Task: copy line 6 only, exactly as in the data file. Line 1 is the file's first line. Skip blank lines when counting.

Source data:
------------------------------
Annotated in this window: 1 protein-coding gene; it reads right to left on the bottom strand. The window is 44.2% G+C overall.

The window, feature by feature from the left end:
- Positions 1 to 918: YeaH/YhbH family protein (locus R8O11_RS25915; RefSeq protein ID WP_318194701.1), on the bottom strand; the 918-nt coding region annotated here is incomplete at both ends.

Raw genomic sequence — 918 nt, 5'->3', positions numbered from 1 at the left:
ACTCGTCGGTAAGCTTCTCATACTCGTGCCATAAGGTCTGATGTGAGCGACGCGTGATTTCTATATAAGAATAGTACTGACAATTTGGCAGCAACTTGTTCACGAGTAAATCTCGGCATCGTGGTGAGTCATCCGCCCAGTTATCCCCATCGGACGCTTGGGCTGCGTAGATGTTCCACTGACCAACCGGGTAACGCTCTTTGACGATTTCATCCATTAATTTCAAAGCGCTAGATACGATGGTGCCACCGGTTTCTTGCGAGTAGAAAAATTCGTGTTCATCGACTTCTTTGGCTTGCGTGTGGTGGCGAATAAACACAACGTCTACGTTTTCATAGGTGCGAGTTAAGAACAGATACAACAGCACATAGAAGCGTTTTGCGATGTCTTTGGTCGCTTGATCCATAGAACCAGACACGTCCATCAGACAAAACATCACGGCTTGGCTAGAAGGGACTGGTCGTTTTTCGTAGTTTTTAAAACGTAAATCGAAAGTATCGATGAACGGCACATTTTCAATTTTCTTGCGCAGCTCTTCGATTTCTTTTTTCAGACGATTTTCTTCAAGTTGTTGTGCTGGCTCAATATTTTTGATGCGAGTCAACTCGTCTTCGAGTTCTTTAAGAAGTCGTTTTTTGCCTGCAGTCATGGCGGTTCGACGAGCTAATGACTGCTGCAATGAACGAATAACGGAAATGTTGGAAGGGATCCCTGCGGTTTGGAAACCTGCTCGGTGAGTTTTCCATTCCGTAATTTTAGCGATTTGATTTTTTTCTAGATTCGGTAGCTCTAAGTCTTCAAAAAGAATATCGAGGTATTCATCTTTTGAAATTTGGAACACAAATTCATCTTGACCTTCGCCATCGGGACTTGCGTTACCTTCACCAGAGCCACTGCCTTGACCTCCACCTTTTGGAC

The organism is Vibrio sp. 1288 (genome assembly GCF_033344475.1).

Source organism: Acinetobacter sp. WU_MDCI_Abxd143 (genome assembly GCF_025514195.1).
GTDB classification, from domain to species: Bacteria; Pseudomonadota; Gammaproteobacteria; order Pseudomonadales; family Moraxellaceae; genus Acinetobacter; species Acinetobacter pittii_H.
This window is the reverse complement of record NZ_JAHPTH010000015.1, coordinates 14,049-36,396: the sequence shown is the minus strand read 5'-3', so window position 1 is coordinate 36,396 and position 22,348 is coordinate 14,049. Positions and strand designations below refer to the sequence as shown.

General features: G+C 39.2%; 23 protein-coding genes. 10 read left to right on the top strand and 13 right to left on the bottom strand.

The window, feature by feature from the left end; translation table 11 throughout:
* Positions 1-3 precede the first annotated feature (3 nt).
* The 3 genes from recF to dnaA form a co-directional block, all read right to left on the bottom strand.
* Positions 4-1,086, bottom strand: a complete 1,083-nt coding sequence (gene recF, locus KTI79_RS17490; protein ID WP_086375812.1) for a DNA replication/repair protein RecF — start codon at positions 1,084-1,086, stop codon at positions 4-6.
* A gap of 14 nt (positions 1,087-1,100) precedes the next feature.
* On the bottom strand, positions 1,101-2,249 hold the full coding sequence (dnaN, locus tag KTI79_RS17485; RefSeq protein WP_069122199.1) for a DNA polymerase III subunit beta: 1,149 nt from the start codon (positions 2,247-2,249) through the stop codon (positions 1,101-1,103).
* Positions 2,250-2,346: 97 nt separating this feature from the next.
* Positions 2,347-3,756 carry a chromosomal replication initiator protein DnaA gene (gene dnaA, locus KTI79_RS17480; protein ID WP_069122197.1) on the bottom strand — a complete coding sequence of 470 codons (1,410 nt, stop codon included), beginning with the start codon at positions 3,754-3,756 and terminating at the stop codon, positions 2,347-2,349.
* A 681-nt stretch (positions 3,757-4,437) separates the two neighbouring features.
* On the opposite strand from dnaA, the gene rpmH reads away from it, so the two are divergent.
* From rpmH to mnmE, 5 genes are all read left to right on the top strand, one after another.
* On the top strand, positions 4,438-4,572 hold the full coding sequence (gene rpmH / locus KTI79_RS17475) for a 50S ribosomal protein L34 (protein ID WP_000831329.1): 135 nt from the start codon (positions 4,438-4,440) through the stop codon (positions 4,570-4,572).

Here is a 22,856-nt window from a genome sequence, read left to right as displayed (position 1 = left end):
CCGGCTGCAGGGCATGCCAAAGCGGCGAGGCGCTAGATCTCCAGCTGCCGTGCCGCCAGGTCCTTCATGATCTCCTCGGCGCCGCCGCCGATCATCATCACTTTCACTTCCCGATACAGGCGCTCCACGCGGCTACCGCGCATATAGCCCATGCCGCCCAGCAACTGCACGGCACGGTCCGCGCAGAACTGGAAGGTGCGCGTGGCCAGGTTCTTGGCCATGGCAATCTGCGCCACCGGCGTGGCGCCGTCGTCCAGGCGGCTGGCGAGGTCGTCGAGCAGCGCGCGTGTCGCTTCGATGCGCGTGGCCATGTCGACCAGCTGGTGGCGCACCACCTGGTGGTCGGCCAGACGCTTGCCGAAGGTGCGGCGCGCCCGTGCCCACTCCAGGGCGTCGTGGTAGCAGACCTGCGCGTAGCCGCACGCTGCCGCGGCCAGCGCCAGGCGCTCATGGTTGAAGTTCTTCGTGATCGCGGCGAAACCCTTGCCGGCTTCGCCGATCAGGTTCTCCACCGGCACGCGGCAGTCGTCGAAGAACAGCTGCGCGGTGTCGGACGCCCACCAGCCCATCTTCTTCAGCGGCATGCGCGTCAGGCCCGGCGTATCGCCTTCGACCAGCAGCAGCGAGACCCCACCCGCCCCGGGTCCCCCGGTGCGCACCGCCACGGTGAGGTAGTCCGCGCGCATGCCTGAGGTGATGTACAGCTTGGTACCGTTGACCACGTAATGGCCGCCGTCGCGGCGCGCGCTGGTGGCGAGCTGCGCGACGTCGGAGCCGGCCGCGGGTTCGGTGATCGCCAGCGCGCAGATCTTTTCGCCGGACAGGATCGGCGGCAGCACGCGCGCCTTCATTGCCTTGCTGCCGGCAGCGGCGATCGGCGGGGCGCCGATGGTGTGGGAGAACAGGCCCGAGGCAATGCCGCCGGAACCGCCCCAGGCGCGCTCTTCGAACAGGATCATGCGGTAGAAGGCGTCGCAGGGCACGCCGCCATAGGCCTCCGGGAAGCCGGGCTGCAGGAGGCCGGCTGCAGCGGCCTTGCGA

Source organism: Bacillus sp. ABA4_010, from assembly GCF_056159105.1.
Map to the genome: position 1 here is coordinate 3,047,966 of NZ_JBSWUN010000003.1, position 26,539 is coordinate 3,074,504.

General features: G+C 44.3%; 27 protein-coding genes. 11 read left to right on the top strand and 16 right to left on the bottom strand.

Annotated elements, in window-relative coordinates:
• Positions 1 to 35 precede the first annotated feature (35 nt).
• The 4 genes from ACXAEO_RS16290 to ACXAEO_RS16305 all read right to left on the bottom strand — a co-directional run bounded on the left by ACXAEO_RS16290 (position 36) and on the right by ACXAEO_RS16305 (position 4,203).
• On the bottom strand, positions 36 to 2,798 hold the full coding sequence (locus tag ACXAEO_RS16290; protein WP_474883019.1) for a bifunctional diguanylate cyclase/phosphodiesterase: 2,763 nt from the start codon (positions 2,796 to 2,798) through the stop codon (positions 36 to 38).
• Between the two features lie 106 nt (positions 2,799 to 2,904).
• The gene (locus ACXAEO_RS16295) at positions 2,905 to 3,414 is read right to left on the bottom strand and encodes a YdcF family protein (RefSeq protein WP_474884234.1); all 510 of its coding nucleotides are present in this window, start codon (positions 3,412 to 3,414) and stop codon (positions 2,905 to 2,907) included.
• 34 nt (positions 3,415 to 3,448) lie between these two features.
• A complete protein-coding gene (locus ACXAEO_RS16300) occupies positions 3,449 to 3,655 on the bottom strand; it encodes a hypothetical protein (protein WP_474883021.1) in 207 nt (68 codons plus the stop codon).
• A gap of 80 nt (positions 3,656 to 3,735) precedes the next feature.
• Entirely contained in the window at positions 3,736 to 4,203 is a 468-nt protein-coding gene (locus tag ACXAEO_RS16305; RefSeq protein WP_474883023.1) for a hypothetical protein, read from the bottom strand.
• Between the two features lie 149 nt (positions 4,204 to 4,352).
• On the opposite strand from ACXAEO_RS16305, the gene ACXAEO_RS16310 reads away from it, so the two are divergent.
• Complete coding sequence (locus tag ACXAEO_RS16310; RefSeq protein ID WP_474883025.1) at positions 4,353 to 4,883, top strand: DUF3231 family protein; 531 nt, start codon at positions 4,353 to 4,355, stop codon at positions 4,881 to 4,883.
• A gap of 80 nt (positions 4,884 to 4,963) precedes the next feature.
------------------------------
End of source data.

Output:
The organism is Vibrio sp. 1288 (genome assembly GCF_033344475.1).